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Football with few fans not tied to county COVID spread

A new study finds that 528 National Football League (NFL) and National Collegiate Athletic Association (NCAA) football games with limited in-person attendance during the 2020-21 season weren’t linked to increased community COVID-19 cases, and another shows that 74% of NCAA men’s basketball spectators correctly wore face coverings.

Role of public health measures, outdoor settings

In the first study, published today in JAMA Network Open, a team led by Massachusetts General Hospital researchers compared county-level COVID-19 spread after fan-attended NFL and NCAA games with COVID-19 transmission in counties that didn’t host a game the same day but had hosted the same number of games—without any fans—in the 14 days leading up to it.

Across 101 NFL games, the median attendance was 9,949, while median attendance at the 427 NCAA games wasn’t available and thus was recorded as a binary variable. Median daily new COVID-19 cases in counties hosting fan-attended games was 26.14 per 100,000 on game day, compared with 24.11 in the 361 control counties.

The average treatment effect in the 14 days after a game was 1.21 cases per 100,000 residents, with the daily treatment effect staying close to this level during this time.

“We surmise that the NFL and NCAA policies regarding limited in-person attendance, mask use, and social and physical distancing measures in stadiums was not associated with substantially higher community spread of COVID-19,” the study authors wrote. “Additionally, an important number of NFL and NCAA football stadiums are outdoors or have a retractable roof, which could have had an impact on mitigating spread.”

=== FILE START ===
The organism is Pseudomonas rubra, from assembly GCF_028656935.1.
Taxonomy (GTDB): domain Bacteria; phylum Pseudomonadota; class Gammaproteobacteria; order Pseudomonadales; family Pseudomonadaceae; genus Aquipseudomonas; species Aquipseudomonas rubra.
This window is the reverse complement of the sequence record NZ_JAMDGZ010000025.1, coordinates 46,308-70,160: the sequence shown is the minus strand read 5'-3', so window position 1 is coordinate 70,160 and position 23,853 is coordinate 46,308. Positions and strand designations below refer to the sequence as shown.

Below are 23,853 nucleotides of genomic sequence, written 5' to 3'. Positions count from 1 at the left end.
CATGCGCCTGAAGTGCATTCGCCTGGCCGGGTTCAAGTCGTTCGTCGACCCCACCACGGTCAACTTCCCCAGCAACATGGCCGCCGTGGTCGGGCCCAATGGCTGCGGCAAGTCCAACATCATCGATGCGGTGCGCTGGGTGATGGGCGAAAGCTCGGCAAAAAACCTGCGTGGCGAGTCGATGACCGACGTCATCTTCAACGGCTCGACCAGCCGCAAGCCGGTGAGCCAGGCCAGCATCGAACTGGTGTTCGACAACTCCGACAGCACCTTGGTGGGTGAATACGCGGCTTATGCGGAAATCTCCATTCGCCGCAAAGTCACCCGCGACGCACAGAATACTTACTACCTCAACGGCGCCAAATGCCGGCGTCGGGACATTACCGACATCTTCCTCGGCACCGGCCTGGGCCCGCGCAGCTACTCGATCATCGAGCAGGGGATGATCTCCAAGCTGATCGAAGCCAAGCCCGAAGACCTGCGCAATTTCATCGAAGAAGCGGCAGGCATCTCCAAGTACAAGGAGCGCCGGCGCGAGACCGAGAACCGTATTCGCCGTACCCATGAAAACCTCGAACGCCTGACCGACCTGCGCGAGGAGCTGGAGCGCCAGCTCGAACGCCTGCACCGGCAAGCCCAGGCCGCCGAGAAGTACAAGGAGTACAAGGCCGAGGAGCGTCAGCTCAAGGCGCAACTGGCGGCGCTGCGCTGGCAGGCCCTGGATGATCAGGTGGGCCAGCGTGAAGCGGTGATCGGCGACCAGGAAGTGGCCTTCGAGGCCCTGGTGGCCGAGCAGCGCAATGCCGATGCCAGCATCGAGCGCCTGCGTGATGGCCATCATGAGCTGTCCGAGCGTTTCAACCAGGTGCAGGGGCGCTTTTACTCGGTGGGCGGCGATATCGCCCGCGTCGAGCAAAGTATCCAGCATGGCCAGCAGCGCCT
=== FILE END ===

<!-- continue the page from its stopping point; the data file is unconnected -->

The authors say the study results may help sports leagues decide how to best proceed with future games, although research into potential coronavirus spread to adjacent counties is needed.

“Our study provides evidence suggesting that in-person attendance of football games with social distancing and mask use could be resumed in the 2021 to 2022 season,” they wrote. “However, it is worth noting that newly emerging variants of SARS-CoV-2 have less predictable implications at this point and might lead to more disruptive interruptions in the future.”

Situation in ‘constant evolution’

In a commentary in the same journal, Michael Rubin, MD, PhD, of the VA Salt Lake City Health Care System, said that while the results are encouraging, they should be considered in light of the study limitations. For example, because the researchers had to use a binary value for attendance at NCAA games, they couldn’t precisely measure how the number or concentration of fans affected COVID-19 spread.

Rubin said other confounding factors (eg, other gatherings that may have occurred in the counties) could have biased the data. Also, the results can’t be generalized to indoor events held by leagues such as the National Basketball Association and the National Hockey League because many NFL and NCAA football games are held outdoors.